ague commendation, evidently from a very superficial acquaintance, and that only with the Inferno, probably from Rivarol's version.
Genie du Christianisme, Cap. IV. Since then there have been four or five French versions in prose or verse, including one by Lamennais.
But the austerity of Dante will not condescend to the conventional elegance which makes the charm of French, and the most virile of poets cannot be adequately rendered in the most feminine of languages.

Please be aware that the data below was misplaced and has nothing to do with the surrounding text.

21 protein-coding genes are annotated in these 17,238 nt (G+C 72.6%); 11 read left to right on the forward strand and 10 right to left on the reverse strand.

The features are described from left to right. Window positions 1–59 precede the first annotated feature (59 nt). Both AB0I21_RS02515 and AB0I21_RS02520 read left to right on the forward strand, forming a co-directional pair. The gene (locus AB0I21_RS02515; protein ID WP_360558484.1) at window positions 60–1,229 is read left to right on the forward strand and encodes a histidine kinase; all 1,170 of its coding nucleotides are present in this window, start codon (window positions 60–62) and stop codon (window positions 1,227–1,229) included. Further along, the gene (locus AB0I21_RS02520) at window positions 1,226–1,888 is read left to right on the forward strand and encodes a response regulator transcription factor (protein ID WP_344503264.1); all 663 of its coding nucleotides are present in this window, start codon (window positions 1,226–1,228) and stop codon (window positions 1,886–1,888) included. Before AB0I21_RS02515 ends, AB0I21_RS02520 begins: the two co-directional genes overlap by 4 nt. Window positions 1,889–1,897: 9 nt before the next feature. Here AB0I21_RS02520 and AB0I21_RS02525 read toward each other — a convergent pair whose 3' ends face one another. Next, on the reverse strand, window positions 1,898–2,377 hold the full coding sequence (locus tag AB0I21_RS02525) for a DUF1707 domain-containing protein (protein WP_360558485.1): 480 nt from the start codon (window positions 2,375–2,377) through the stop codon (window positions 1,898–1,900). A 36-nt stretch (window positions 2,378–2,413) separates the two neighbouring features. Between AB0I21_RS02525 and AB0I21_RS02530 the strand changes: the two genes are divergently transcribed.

Yet in the works of Fauriel, Ozanam, Ampere, and Villemain, France has given a greater impulse to the study of Dante than any other country except Germany.
Into Germany the Commedia penetrated later.
How utterly Dante was unknown there in the sixteenth century is plain from a passage in the Vanity of the Arts and Sciences of Cornelius Agrippa, where he is spoken of among the authors of lascivious stories: There have been many of these historical pandars, of which some of obscure fame, as Aeneas Sylvius, Dantes, and